Dojji Ball began its life as a concept for a game where a mocking robot actually slaps you in the face if you’re too slow.
The concept was inspired by the games “Knife To Meet You“, where a robot with a real-life kitchen knife takes swipes at your finger, and “Line Wobbler“, a one-dimensional dungeon crawler that uses a colored LED strip as a display.
My grand plan was to use a 100-LED strip arranged in a circle, 8 buttons for players to hold, and a robotic hand that physically slaps you if you’re too slow to dodge the AI-controlled ball of light that circles the strip.
I began the project by modeling the game on an iPad with dots on the screen representing the lights of the LED strip, and the multitouch screen simulating the player buttons.
I figured I could work on the AI for the ball of light, tune the difficulty and get everything working on the iPad before taking it to the LED strip and introducing the threat (and hilarity!) of getting physically slapped in the face by a smart-mouthed robot.
And then something happened.
The game was kind of fun on the iPad, even without the sarcastic face-slapping robot!
I realized I had created a different type of video game where your actual finger is the player, as opposed to the typical video game where you indirectly control something on screen.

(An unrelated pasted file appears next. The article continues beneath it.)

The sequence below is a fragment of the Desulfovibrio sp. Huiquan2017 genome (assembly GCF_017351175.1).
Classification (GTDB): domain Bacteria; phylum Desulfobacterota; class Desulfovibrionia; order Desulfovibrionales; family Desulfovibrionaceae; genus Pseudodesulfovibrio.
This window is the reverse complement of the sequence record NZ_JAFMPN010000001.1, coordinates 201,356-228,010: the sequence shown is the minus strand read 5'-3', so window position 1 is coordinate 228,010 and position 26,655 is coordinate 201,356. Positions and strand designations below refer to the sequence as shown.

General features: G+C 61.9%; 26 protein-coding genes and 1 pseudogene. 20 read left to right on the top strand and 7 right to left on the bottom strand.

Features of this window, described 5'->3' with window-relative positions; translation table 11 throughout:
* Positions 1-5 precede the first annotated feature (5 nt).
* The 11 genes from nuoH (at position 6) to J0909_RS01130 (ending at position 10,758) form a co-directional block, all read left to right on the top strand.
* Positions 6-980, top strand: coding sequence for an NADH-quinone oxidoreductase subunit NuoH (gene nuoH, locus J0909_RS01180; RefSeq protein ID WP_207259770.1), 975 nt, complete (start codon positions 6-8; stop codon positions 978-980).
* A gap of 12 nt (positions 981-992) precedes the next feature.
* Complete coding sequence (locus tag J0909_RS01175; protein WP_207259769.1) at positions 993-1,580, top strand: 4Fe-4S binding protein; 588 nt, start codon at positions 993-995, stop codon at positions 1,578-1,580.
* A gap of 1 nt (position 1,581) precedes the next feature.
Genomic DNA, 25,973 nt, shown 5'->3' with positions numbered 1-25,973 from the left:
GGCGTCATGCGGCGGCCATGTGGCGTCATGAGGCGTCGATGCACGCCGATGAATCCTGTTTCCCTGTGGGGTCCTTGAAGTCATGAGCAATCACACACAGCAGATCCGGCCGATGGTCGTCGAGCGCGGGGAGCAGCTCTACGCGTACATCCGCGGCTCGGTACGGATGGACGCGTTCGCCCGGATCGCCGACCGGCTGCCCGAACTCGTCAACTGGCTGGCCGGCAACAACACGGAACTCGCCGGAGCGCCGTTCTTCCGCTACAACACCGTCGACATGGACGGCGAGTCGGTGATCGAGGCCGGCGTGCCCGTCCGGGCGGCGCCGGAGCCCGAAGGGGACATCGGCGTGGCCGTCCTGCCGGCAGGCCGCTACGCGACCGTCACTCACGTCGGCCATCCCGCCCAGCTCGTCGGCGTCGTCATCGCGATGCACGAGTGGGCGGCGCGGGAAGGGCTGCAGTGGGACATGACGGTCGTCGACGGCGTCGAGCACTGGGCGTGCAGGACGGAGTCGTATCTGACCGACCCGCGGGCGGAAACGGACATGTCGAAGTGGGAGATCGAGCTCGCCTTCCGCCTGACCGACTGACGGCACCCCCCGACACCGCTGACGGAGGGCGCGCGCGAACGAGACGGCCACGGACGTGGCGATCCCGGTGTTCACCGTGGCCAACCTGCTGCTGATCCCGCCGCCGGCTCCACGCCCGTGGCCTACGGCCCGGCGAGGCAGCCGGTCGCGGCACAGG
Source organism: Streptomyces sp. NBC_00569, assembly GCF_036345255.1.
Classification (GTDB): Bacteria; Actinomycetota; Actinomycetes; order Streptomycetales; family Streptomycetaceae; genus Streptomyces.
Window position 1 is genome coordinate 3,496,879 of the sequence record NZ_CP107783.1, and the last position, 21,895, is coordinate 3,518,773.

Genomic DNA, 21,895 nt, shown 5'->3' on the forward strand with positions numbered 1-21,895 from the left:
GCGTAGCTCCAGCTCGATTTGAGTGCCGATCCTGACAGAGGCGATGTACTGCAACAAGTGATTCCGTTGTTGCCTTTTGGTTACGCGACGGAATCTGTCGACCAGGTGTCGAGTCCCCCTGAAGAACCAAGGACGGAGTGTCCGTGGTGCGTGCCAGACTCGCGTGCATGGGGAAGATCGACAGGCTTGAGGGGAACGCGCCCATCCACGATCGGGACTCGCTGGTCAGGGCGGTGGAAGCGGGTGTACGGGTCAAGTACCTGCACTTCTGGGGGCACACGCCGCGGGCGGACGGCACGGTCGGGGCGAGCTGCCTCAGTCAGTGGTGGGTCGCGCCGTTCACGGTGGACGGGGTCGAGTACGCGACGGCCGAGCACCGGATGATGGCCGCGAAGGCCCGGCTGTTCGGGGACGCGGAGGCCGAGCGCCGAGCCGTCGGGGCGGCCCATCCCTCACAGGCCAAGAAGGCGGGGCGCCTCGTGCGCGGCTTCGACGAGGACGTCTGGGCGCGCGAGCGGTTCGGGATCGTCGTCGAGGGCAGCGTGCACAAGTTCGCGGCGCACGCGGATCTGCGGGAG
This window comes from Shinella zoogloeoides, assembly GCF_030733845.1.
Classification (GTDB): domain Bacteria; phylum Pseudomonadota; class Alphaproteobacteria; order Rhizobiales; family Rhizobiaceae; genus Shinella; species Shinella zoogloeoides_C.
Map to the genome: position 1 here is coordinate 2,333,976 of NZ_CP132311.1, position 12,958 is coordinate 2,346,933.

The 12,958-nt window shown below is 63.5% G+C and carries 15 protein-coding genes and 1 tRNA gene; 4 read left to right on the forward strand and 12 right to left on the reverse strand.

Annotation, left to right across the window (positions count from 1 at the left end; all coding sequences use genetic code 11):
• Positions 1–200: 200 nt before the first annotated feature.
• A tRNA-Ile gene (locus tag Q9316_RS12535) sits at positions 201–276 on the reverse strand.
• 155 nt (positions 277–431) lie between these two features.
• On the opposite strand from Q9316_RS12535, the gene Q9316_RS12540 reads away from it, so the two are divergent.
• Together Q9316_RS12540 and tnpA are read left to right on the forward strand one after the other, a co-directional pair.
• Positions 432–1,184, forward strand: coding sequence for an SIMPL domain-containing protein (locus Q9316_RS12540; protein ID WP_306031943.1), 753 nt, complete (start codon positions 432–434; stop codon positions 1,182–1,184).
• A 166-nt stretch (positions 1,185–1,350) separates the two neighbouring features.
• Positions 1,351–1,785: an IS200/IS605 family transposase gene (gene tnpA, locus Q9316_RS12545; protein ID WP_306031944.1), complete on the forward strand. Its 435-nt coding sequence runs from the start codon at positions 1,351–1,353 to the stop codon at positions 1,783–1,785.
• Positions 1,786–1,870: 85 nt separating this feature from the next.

There was something very visceral and satisfying about playing a game at the full speed of your finger without having to translate your intentions through a controller to an on-screen character who never quite does what you want as fast as you want.
And another fascinating dynamic emerged as well.
I observed the game bringing people together shoulder-to-shoulder, laughing as they were forced to crowd around to get their fingers all on the same display—something I haven’t seen in modern video games.
It was a video game where the touchscreen was merely facilitating real-life physical interactions between real people together in the same physical space.
The exact opposite of virtual reality—a physical reality game!
Excited by these discoveries, I abandoned the slapping robot idea (I’ll get back to it eventually!) and fully embraced the touchscreen.
I created a new “capture” mechanic where players slide their fingers to battle over items that appear in the center of the circle, and a “pass” mechanic where players pass a ticking time bomb between each other until it explodes (“hot potato” style), in addition to the original “dodge” mechanic.
I even added a “fire” mechanic for some play-testers who really wanted to shoot each other, and I’ve got more features on the way that I’ll reveal in a future update to the game.
I think I’ve stumbled onto something really unique and exciting with Dojji Ball, and I hope you all have a blast adding it to your party game repertoire!
P.S. Watch this space for the release announcement, and come play Dojji Ball at the Winter Play NYC Game Expo in Times Square, NYC on February 2! Tickets are free!